I believe the artists selected represent an interesting range of mediums, views and images. I think the works will communicate with one another and reinforce this idea of the artist as steward of the planet and valuable citizen.  – Janis Goodman

Congratulations to all of the accepted artists. All are invited to the opening reception and awards presentation on Sunday, April 5  from 2-4pm at the Berkeley Art Works, 116 North Queen Street in Martinsburg, WV.

(For accepted artists: After the break (below) is important information regarding the shipping/delivery of the work.)           

Accepted work:

Carolyn Albracht The World In Which We Live
Alba Baez Florida
Alex Barbour Palm Oil
Honorable Mention
Judith Becker Wild Fancy
Leah Bennett Until The Mighty River Breaks Us Apart
Ann Darling Rhythms
Deborah Digel Bison
Tracey Donnelly Franklin War Heron III
Phil Dunn Abandoned
Naomi Dwyer Cell Side Table Barrage Balloon
Justine Godown Poppies
Nancy Hausrath Bubbles
David Heatwole Box of Realities
Deborah Herndon Reverie
Laurie Hoen Weather the Storm
Juliet Hossain Self Portrait of the Sentient Earth
Mahera Khaleque Enormous
Jessie Knirsch Microbial Mat
Jessica LeMere Maya’s Gift
Corinne McAuley Fall Fire
Honorable Mention
Jeanne McClure Jewels of the Garden
Bonnie McDermott Dad’s Place
Jane Michael Wasatch Folds
Dan Morro Hommage
Dan Morro Confined Gloaming
Best in Show
Erin Murray Beyond Our Facade
Sally Myers Wren Leaving the Forest Floor
Alice A Newton The Turtle Doctors at Work
Jim Pearson Anonymous Bone Noise: Harbor
David Pittenger Soon To Seed
Ping Shen Lily Magnolia Blossom (2)
Honorable Mention
Karen Smith Floral Waters 1
B. Berne Smith There!
Rachel Crockett Smith All That’s to Come
Merit Award
Rachel Crockett Smith Eyes Wide Open
Derek Walter Pliocene XXIX
Carol Williams Deporting the Doves of Peace
Honorable Mention
Omar Williams Avon House
Patricia Wilt The Sheep Shearer
Mark Zapico Territory
Jane Zich In The River
Honorable Mention
Jane Zich The Great Melt

UPDATED Information for Accepted Artists: Continue reading

Tattoo and Beyond Highlights the Art of Local Tattoo Artists

“Heart and Eye” by Kim Taylor

Opening February 5, the Berkeley Arts Council will showcase the designs and artwork of more than 10 local tattoo artists with shops in historic downtown Martinsburg.  The exhibit called “Tattoo and Beyond”, will feature tattoo designs as well as work in other media by several local artists.  Tattoo art has enjoyed increased popularity over the past several years.

The exhibit will include artwork by owners and artists from these seven parlors:

  • Ambition and Ink
  • Black Pearl Tattoo Studio
  • Boomtown Tattoo
  • Burke Street Tattoo and Gallery
  • Cherry Bomb Tattoo & Body Piercing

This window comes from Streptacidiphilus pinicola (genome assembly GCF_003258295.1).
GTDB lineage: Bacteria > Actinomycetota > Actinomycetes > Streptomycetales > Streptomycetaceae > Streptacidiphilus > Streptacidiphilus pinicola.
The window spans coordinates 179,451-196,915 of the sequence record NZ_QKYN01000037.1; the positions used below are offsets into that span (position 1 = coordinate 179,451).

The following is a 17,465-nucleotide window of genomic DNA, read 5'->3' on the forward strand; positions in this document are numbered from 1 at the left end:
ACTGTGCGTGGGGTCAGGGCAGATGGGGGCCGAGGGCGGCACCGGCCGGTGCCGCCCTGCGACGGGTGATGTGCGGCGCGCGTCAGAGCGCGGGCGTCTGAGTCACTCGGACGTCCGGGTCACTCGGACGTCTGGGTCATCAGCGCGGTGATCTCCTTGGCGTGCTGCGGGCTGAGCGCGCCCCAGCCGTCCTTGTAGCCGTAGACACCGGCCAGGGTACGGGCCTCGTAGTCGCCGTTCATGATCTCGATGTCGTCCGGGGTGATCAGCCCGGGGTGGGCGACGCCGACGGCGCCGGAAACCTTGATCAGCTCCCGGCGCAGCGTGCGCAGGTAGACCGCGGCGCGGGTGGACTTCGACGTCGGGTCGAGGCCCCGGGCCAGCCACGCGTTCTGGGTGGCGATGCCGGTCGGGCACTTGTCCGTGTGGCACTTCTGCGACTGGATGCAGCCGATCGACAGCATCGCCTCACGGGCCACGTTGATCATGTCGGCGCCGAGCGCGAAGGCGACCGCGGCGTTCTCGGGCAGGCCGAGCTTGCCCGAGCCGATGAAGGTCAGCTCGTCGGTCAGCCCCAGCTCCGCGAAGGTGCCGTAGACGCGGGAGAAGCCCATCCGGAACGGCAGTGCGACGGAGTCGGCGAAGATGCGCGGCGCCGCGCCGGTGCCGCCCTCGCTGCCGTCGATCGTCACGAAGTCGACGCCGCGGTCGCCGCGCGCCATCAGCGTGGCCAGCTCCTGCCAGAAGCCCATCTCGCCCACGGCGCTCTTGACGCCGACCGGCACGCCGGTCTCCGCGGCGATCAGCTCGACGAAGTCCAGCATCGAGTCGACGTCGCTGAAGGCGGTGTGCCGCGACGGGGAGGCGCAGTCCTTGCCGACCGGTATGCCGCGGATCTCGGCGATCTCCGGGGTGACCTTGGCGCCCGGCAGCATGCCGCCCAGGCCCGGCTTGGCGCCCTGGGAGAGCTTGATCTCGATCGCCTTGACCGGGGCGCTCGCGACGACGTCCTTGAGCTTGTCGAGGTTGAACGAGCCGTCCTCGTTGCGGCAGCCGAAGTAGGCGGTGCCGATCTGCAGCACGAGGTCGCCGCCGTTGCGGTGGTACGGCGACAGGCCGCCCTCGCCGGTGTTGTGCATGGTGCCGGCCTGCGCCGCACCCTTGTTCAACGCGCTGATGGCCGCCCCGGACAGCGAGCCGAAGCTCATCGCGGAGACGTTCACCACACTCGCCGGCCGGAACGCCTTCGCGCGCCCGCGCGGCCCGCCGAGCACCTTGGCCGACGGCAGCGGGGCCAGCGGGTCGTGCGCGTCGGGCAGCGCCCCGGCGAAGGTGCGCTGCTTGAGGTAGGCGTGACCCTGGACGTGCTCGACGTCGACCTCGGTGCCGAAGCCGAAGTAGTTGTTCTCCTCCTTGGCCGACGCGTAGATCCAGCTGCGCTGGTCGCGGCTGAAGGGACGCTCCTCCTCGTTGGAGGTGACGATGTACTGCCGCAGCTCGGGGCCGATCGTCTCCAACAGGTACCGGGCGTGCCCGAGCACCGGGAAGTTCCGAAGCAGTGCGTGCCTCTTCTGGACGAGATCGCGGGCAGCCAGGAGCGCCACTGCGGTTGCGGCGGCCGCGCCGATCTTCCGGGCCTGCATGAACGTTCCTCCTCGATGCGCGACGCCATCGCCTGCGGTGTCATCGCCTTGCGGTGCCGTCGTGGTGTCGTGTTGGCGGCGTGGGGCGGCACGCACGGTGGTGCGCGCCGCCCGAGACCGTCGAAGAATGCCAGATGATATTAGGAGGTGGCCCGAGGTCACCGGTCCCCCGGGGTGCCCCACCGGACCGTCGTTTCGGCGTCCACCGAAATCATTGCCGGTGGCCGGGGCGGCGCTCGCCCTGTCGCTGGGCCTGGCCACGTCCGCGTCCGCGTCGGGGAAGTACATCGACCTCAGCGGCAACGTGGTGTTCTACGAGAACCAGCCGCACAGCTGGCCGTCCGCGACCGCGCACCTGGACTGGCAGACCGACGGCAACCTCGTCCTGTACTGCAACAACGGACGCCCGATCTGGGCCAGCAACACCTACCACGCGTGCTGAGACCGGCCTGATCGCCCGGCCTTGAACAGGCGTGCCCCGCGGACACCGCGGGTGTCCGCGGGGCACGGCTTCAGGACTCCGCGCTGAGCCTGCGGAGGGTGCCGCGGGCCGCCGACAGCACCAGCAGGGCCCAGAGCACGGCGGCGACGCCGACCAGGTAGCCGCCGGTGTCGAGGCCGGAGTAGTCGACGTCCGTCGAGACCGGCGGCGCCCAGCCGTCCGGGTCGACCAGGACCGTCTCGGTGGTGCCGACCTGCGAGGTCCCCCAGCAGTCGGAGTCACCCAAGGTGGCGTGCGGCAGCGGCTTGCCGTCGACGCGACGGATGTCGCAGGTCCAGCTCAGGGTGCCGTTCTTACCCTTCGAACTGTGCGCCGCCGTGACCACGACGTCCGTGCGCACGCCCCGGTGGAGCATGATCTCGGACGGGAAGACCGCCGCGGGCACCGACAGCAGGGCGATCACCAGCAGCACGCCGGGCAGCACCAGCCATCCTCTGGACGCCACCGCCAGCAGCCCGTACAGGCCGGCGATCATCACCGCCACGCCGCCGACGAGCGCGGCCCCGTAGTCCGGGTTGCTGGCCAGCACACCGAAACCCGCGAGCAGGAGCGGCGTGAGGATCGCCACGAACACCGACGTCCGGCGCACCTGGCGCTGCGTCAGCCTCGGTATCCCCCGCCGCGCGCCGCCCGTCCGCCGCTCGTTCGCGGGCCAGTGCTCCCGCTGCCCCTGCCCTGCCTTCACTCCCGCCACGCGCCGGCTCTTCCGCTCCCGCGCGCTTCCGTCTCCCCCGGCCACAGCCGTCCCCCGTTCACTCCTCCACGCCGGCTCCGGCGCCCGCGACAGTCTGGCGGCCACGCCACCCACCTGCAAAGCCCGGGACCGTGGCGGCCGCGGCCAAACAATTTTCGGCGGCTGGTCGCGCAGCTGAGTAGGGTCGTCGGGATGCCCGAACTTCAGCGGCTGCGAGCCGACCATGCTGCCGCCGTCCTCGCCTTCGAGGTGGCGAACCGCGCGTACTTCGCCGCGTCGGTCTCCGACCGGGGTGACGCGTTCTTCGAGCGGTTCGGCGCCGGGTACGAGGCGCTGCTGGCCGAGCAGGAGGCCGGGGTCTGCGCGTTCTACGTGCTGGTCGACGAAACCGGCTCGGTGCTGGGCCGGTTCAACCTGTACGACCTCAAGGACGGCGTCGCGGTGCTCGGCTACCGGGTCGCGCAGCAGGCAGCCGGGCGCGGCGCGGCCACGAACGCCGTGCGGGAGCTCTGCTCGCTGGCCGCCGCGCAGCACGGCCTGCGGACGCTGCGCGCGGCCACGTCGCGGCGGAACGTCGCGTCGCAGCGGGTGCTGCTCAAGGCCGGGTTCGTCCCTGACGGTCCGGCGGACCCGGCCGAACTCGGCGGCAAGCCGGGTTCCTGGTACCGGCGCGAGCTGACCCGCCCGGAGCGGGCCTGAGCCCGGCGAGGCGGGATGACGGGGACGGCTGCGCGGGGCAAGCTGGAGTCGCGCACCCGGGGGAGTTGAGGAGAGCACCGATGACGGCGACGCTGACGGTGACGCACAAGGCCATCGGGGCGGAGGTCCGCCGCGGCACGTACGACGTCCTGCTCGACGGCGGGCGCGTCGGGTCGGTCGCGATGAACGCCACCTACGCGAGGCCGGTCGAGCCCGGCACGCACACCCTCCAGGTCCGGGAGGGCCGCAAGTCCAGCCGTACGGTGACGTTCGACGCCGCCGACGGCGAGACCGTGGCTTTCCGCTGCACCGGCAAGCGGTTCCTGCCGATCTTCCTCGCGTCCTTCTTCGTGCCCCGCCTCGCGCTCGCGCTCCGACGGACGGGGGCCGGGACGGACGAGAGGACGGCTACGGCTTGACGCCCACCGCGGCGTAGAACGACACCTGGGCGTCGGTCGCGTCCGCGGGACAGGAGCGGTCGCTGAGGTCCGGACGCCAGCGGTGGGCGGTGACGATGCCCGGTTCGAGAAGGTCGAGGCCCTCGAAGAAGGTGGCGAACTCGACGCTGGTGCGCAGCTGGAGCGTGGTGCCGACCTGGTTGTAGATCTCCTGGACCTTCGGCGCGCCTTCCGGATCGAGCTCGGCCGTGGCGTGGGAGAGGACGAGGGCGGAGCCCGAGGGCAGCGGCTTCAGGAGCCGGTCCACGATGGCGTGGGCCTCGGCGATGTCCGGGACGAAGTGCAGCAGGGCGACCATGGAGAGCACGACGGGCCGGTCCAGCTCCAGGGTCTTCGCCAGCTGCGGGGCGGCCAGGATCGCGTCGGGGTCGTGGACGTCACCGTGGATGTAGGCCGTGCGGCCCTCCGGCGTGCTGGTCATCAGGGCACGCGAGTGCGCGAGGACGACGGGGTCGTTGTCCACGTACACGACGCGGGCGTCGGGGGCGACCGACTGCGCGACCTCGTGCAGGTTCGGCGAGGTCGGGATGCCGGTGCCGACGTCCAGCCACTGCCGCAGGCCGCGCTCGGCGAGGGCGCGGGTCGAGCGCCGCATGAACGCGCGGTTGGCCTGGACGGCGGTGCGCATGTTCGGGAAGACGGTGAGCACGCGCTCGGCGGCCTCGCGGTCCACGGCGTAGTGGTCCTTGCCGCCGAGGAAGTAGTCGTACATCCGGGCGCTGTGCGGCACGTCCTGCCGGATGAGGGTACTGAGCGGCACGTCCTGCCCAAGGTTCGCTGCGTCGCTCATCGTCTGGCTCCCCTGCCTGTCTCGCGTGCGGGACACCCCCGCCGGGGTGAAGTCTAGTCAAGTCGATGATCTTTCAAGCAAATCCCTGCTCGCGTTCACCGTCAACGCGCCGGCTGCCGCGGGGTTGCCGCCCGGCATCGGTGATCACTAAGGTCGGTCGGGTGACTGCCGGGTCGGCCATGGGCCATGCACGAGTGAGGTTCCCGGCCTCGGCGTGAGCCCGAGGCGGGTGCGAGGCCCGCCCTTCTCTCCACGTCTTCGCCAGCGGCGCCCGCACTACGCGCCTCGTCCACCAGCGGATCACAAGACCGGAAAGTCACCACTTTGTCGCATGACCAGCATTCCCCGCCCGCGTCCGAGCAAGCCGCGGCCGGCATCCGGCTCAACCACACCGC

• Drawin’ Attention tattoos
  • True Love Tattoo

The idea for the exhibit came about with the help of the Martinsburg city Department of Economic Development as a way to feature the talent of these local artists and business people.

The show will run from February 5 through 29, 2020, at the Berkeley Art Works, 116 North Queen Street, Martinsburg.  Show off your “Ink” at the opening reception on Sunday, February 9 from 2:00 – 4:00 pm.  Also in conjunction with the show, join us at the Art Works on Friday, February 21 from 6:30 – 8:30 pm to hear participating artists discuss their work.

The Berkeley Art Works is open every Wednesday through Friday, 11am – 5pm, and Saturdays 11am – 4pm.

New BAC Open Critique Program

We are excited to announce a new series of open art critique sessions, starting Friday, January 17th at 6:30 to 8:30pm at the Berkeley Art Works. The group will use the historic Edmund Burke Feldman approach to art appreciation. The first session will open with an introduction to the Feldman Method by Dr. Doug Kinnett, painter, member of the Artists at the Works co-op, and former coordinator of Shepherd University’s Art Education Program.  He will guide the group through a critique of Pablo Picasso’s historic painting, Guernica, which was completed in 1937.

“Guernica” by Pablo Picasso

Open critiques will be held the 3rd Friday evening of every month, from 6:30 to 8:30pm.  Visual artists and creatives working in any medium are invited to bring a work in progress to gain critique, encouragement and positive feedback from a team of Berkeley Arts Council’s Artists at the Works co-op members and regional artists. The critique series is free and open to all, so mark your calendars and come to the Art Works!

“Capturing the Light” Watercolor Workshop by Lynn Ferris, AWS, NWS

May 2 and 3, 2020

Berkeley Arts Council, Martinsburg, WV is pleased to offer an exciting and unique watercolor workshop by Lynn Ferris, AWS, NWS, nationally and international known artist and instructor.  Ms. Ferris’ workshop, titled “Capturing the Light” will show students how to use light and shadow to design stronger compositions and bring drama to a variety of subject matters.  Students will gain new skills and confidence working with shadows, light sources, creating glow, and more.  Lynn provides handouts, reference materials and lots of personal attention.

“Colorful Porch” by Lynn Ferris

“Capturing the Light”

Bring your work to the next level. Light and shadow shouldn’t be after thoughts in our paintings. In fact, good use of light and shadow is one of the best ways totake a painting from ordinary to extraordinary.

In her signature workshop “Capturing the Light,” Lynn will show students how to use light and shadow to design stronger compositions and bring drama to avariety of subject matter. Students will gain new skills and confidence working with shadows, light sources, creating glow, and more. Lynn provides handouts, reference materials, and lots of personal attention. Continue reading